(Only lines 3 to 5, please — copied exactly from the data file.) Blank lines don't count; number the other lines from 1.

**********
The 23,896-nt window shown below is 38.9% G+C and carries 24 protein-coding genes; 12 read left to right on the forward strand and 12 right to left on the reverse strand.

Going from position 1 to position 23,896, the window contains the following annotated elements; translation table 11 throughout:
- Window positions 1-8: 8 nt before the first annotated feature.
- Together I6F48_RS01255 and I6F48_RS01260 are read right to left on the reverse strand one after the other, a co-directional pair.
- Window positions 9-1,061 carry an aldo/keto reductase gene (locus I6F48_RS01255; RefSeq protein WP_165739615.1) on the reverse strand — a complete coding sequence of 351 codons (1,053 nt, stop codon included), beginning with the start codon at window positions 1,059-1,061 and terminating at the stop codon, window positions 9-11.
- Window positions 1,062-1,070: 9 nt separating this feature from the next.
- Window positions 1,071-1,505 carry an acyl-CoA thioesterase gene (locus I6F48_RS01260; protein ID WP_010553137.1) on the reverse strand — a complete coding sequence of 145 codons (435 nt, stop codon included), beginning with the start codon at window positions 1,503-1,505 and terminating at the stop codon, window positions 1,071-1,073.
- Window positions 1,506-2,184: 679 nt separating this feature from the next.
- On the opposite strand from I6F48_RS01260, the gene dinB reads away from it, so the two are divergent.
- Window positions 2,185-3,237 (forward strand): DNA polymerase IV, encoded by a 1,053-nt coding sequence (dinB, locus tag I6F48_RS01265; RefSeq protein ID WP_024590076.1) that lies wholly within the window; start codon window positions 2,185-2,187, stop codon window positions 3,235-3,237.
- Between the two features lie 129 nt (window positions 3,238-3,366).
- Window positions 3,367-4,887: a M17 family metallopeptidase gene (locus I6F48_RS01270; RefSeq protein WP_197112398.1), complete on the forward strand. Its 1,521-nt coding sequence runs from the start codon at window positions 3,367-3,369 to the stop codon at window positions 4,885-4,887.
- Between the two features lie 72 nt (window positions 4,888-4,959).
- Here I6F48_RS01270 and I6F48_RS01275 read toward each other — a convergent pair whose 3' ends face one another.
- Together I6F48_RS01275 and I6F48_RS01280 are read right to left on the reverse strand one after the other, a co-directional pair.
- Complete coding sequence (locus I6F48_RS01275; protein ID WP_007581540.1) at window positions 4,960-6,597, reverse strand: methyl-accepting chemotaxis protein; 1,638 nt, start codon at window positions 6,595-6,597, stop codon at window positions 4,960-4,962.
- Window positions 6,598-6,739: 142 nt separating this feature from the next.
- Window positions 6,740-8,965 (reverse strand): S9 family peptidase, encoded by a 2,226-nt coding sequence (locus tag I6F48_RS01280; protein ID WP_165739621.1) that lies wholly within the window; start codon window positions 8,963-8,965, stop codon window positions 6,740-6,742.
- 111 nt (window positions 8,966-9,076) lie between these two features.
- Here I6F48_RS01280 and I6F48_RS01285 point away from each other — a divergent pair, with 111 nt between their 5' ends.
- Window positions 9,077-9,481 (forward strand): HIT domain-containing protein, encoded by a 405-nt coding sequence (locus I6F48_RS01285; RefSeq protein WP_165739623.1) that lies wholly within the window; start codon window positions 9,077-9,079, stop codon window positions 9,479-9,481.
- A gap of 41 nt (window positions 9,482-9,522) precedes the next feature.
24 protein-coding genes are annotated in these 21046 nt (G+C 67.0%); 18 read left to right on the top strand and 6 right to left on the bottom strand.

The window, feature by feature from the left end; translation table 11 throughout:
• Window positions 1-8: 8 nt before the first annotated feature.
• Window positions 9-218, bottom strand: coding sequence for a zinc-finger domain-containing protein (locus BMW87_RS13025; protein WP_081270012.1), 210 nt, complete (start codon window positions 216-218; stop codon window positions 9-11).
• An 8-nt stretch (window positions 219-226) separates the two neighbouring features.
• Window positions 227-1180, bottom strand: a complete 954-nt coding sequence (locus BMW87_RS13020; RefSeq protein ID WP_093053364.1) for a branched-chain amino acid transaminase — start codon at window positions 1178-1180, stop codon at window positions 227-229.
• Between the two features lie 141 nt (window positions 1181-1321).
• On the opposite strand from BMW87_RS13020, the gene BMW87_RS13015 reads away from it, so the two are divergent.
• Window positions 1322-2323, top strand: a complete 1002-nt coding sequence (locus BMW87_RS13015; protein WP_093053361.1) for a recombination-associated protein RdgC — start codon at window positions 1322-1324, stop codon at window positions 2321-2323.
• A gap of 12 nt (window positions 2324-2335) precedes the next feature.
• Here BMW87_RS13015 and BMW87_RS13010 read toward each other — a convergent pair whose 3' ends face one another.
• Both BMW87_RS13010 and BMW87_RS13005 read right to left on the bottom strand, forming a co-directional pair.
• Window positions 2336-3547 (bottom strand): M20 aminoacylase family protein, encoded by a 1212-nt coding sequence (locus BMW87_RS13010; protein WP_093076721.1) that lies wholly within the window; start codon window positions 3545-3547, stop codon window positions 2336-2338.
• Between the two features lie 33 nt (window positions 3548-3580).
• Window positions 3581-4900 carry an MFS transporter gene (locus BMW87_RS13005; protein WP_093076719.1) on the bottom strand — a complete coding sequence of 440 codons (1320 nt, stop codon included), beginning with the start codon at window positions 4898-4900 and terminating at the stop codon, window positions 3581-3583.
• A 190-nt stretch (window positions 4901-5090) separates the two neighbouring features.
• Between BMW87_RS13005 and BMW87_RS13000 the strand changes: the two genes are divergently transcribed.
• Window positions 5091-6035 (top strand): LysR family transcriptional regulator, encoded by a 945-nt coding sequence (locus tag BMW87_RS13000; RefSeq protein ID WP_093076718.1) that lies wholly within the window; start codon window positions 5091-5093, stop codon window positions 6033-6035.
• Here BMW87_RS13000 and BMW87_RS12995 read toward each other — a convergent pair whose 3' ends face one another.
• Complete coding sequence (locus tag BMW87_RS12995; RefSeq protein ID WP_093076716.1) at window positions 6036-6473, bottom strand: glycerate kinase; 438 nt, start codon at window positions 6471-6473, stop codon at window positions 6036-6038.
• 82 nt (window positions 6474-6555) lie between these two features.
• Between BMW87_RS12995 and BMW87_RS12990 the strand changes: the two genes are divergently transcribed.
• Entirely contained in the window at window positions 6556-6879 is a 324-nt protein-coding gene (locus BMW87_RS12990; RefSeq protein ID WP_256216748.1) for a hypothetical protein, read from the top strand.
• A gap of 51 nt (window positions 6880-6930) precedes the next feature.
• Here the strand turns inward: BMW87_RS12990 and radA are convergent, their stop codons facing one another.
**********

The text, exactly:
- Window positions 1-8: 8 nt before the first annotated feature.
- Together I6F48_RS01255 and I6F48_RS01260 are read right to left on the reverse strand one after the other, a co-directional pair.
- Window positions 9-1,061 carry an aldo/keto reductase gene (locus I6F48_RS01255; RefSeq protein WP_165739615.1) on the reverse strand — a complete coding sequence of 351 codons (1,053 nt, stop codon included), beginning with the start codon at window positions 1,059-1,061 and terminating at the stop codon, window positions 9-11.